MILLER, P. J., ANDREWS, J., and SENIOR APPELLATE JUDGE
Miller, Presiding Judge.
convicted Laverne Lee Allen of incest, rape, child
molestation, and aggravated child molestation, stemming from
his sexual abuse of two of his children. Allen now appeals
from the trial court's denial of his motion for new
trial, challenging his convictions on grounds of (1)
insufficient evidence; (2) ineffective assistance of counsel;
(3) admission of impermissible character evidence; (4)
prejudicial admonishments from the courtroom deputy; and (5)
the improper limitation of examination of a witness.
conclude that the evidence was sufficient to support the
jury's verdict; trial counsel's performance was
reasonable; the trial court committed no error in its
admission of testimony; the courtroom deputy's
instructions to Allen did not result in prejudice; and any
error on the part of the trial court in limiting the witness
examination was harmless. Therefore, we affirm.
in the light most favorable to the jury's verdict,
record shows that Allen and Rayciayah Lindsey are the parents
of four children, including a daughter, T.A., and a son, L.A.
When T.A. was around five or six years old, Allen bit her
vagina over her clothing, and she reported this to her
maternal aunt. The aunt relayed this to Rayciayah, who
demanded that Allen leave the home. Allen moved away from the
home for a while, but later returned.
when T.A. was eight years old, Allen began placing his hands
under her clothing and touching her buttocks and vagina. From
that time, until T.A. was fifteen years old, Allen had
vaginal and anal intercourse with T.A. "so many times
that [she] lost count. T.A. did not want Allen to have sex
with her, and the acts hurt each time, but because she was
scared of Allen, she "took [her] clothes off"
"on [her] own" when Allen wanted to have
intercourse with her. Allen threatened T.A. that if she told
anyone about what was occurring, he would hurt her, L.A., and
occasion, when the son, L.A., was six years old, he entered
his parents' bedroom and saw T.A. lying on her back, with
Allen positioned between her legs, with his underwear around
his knees. L.A. observed Allen go "up and down" on
T.A. T.A. was screaming for Allen to get off of her, and when
L.A. attempted to tell Allen to do so, Allen told L.A. to
leave the room and later cautioned him that if he told anyone
about what he had seen, he would hurt him. T.A. recounted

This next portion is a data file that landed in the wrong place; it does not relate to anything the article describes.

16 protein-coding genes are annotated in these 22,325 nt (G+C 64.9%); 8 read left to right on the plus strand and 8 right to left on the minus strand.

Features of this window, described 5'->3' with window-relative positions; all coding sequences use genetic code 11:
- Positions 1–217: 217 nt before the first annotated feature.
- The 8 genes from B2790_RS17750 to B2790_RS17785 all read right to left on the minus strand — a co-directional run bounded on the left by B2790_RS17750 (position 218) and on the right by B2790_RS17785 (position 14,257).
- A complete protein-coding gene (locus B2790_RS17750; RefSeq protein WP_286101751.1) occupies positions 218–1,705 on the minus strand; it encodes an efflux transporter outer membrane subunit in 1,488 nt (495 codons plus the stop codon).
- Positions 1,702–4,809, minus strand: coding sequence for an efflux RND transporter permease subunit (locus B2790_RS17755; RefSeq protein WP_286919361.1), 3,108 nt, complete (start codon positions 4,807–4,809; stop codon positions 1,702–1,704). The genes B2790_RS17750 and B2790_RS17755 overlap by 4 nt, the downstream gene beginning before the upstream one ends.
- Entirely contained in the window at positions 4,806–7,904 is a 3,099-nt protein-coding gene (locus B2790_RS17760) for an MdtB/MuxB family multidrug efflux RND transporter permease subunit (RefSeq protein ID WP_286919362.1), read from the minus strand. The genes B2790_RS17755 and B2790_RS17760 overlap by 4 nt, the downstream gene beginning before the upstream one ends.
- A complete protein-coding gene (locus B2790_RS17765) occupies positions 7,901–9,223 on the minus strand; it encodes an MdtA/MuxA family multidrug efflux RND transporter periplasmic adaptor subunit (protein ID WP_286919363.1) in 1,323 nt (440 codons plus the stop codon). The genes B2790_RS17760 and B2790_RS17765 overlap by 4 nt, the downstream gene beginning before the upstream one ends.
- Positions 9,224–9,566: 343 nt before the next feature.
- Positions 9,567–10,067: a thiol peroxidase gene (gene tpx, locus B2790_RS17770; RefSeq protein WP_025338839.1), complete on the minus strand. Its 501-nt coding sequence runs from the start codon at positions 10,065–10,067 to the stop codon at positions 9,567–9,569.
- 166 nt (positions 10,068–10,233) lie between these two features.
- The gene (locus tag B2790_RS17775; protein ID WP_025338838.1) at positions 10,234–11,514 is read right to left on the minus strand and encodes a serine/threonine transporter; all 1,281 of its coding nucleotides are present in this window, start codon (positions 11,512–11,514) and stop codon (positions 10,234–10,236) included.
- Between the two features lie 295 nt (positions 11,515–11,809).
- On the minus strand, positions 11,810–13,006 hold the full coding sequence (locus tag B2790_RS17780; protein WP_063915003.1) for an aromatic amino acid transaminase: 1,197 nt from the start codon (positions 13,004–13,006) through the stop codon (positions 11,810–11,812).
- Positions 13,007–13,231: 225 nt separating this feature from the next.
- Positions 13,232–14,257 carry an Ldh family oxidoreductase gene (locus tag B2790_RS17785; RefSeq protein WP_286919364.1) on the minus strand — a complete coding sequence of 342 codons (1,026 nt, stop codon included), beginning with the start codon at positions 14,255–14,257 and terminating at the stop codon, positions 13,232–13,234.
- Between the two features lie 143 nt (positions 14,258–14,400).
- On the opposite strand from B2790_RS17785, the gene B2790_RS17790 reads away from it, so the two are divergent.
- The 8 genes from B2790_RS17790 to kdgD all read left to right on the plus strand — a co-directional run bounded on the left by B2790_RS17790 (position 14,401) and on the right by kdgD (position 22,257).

that Allen also hit L.A. after this incident.
from when L.A. was nine years old, and continuing until he
was eleven, Allen had anal sex with him nine times. During
the acts, L.A. told Allen to "stop, " but Allen
refused, sometimes pushing L.A.'s head into a pillow when
he yelled. L.A. made no outcry to his mother because Allen
warned him that if he told anyone, he would hurt L.A. or
"put [him] in the ground . . . six feet under the
ground." L.A. believed that Allen would act on these
threats because he had previously seen Allen with a gun. When
L.A. later began living with his maternal aunt, he told her
about the abuse.
2012 and 2013, while Allen was not living in the family home,
Rayciayah began asking T.A. whether anyone had been touching
her. After initially denying that she had been having sex,
T.A. implicated her male cousin, rather than Allen, in an
attempt to protect Allen. T.A. later admitted that Allen had
been having sex with her. The following year, when Allen
returned to the home, T.A. told him that a "white
man" had sexual contact with her, referring to her
friend's father. Allen called the police, and in
T.A.'s statement to the officer, given while in
Allen's presence, she maintained that a "white
man" had sexually assaulted her. Hours later, police
returned to the home after they received another call, and
T.A. told the officer that her earlier account was untrue,
that Allen had been raping her, and that she could not guess
the number of times it had occurred. Allen later instructed
L.A. to tell T.A. to retract this latter statement to the
Clayton County grand jury indicted Allen on 18 charges,
specifically, six counts of child molestation (OCGA §
16-6-4 (a)), five counts of incest (OCGA § 16-6-22 (a)),
three counts of aggravated child molestation (OCGA §
16-6-4 (c)), two counts of rape (OCGA § 16-6-1 (a)), and
one count of influencing a witness (OCGA § 16-10-93 (b)
(1)). Allen's first trial resulted in a mistrial after
defense counsel and the prosecutor learned that T.A. received
a medical examination after she made the allegations, the
results of which had not been in the State's case file.
Allen was retried the following year and was convicted of the
influencing-a-witness count. The jury was hung on the